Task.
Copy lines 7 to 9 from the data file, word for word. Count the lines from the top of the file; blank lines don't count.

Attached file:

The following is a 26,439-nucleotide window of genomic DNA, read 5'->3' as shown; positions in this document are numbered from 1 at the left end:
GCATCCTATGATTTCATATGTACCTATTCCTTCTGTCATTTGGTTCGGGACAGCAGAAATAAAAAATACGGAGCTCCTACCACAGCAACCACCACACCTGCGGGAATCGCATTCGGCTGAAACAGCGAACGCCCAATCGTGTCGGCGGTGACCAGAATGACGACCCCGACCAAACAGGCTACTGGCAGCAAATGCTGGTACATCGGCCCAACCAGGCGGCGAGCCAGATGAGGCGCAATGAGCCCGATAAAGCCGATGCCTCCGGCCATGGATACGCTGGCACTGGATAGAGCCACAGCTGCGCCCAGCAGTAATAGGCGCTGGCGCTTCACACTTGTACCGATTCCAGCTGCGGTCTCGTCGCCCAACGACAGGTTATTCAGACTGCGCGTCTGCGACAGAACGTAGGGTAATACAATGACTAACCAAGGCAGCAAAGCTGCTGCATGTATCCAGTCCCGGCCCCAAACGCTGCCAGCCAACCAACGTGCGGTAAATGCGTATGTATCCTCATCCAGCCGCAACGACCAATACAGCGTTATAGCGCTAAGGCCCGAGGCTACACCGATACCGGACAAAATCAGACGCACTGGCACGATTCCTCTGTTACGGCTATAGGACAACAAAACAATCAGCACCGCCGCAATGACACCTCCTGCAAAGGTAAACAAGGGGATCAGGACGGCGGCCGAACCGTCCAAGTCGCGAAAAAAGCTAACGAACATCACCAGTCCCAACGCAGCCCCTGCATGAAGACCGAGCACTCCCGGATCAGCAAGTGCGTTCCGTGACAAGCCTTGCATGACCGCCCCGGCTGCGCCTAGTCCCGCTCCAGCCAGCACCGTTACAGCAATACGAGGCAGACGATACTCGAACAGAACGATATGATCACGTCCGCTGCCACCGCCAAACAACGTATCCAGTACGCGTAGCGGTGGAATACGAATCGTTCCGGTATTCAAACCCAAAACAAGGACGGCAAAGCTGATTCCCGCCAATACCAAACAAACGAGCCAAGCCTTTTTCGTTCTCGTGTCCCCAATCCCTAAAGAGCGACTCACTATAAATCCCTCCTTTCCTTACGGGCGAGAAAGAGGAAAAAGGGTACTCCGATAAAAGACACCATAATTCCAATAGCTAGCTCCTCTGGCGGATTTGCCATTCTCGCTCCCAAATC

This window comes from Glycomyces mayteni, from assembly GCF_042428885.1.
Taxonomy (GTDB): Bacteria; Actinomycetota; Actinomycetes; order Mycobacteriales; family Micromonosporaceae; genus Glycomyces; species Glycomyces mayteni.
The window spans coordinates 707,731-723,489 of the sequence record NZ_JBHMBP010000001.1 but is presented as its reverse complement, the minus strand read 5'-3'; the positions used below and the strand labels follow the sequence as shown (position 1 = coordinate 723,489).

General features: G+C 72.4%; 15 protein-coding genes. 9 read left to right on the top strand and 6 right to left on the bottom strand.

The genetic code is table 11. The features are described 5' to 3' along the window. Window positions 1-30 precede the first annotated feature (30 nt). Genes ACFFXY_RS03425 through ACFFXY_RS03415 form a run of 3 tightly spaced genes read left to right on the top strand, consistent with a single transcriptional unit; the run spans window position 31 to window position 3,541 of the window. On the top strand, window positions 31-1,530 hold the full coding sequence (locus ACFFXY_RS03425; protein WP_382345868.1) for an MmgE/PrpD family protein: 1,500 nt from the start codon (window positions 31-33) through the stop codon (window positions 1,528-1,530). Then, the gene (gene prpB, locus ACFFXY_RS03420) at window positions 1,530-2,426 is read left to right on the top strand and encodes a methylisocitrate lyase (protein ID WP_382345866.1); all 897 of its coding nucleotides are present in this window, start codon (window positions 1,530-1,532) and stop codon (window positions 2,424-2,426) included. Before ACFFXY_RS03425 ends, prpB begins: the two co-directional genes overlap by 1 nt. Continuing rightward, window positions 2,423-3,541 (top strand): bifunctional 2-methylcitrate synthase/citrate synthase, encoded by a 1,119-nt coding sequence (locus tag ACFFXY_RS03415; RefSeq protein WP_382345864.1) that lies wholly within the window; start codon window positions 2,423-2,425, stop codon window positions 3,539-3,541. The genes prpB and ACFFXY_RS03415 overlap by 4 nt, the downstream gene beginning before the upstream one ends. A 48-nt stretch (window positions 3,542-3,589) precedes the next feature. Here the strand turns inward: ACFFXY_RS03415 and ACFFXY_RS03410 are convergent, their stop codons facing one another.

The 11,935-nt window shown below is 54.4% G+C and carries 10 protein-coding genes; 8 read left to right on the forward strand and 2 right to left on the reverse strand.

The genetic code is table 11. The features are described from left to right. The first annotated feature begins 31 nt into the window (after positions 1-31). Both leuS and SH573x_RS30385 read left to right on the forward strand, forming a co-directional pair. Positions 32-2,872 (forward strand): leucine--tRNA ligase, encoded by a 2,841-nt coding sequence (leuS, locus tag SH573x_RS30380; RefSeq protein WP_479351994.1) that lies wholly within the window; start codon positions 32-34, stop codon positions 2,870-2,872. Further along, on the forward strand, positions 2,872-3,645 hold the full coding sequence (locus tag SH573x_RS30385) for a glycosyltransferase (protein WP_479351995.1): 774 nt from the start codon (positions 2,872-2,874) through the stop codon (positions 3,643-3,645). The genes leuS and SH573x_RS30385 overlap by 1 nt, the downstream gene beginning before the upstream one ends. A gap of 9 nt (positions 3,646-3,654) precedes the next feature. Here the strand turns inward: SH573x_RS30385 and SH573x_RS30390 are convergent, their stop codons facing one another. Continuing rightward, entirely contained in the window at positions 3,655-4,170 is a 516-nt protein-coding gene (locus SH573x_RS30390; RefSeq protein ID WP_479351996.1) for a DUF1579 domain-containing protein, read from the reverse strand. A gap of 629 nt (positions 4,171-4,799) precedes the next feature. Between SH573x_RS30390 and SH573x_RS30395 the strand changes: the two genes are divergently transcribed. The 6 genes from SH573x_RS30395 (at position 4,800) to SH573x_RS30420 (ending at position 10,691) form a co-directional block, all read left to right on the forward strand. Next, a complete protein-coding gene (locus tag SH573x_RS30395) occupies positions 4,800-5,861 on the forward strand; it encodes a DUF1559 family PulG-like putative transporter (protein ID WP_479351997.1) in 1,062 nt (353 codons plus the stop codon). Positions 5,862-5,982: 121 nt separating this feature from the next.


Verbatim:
The genetic code is table 11. The features are described 5' to 3' along the window. Window positions 1-30 precede the first annotated feature (30 nt). Genes ACFFXY_RS03425 through ACFFXY_RS03415 form a run of 3 tightly spaced genes read left to right on the top strand, consistent with a single transcriptional unit; the run spans window position 31 to window position 3,541 of the window. On the top strand, window positions 31-1,530 hold the full coding sequence (locus ACFFXY_RS03425; protein WP_382345868.1) for an MmgE/PrpD family protein: 1,500 nt from the start codon (window positions 31-33) through the stop codon (window positions 1,528-1,530). Then, the gene (gene prpB, locus ACFFXY_RS03420) at window positions 1,530-2,426 is read left to right on the top strand and encodes a methylisocitrate lyase (protein ID WP_382345866.1); all 897 of its coding nucleotides are present in this window, start codon (window positions 1,530-1,532) and stop codon (window positions 2,424-2,426) included. Before ACFFXY_RS03425 ends, prpB begins: the two co-directional genes overlap by 1 nt. Continuing rightward, window positions 2,423-3,541 (top strand): bifunctional 2-methylcitrate synthase/citrate synthase, encoded by a 1,119-nt coding sequence (locus tag ACFFXY_RS03415; RefSeq protein WP_382345864.1) that lies wholly within the window; start codon window positions 2,423-2,425, stop codon window positions 3,539-3,541. The genes prpB and ACFFXY_RS03415 overlap by 4 nt, the downstream gene beginning before the upstream one ends. A 48-nt stretch (window positions 3,542-3,589) precedes the next feature. Here the strand turns inward: ACFFXY_RS03415 and ACFFXY_RS03410 are convergent, their stop codons facing one another.

The 11,935-nt window shown below is 54.4% G+C and carries 10 protein-coding genes; 8 read left to right on the forward strand and 2 right to left on the reverse strand.

The genetic code is table 11. The features are described from left to right. The first annotated feature begins 31 nt into the window (after positions 1-31). Both leuS and SH573x_RS30385 read left to right on the forward strand, forming a co-directional pair. Positions 32-2,872 (forward strand): leucine--tRNA ligase, encoded by a 2,841-nt coding sequence (leuS, locus tag SH573x_RS30380; RefSeq protein WP_479351994.1) that lies wholly within the window; start codon positions 32-34, stop codon positions 2,870-2,872. Further along, on the forward strand, positions 2,872-3,645 hold the full coding sequence (locus tag SH573x_RS30385) for a glycosyltransferase (protein WP_479351995.1): 774 nt from the start codon (positions 2,872-2,874) through the stop codon (positions 3,643-3,645). The genes leuS and SH573x_RS30385 overlap by 1 nt, the downstream gene beginning before the upstream one ends. A gap of 9 nt (positions 3,646-3,654) precedes the next feature. Here the strand turns inward: SH573x_RS30385 and SH573x_RS30390 are convergent, their stop codons facing one another. Continuing rightward, entirely contained in the window at positions 3,655-4,170 is a 516-nt protein-coding gene (locus SH573x_RS30390; RefSeq protein ID WP_479351996.1) for a DUF1579 domain-containing protein, read from the reverse strand. A gap of 629 nt (positions 4,171-4,799) precedes the next feature. Between SH573x_RS30390 and SH573x_RS30395 the strand changes: the two genes are divergently transcribed. The 6 genes from SH573x_RS30395 (at position 4,800) to SH573x_RS30420 (ending at position 10,691) form a co-directional block, all read left to right on the forward strand. Next, a complete protein-coding gene (locus tag SH573x_RS30395) occupies positions 4,800-5,861 on the forward strand; it encodes a DUF1559 family PulG-like putative transporter (protein ID WP_479351997.1) in 1,062 nt (353 codons plus the stop codon). Positions 5,862-5,982: 121 nt separating this feature from the next.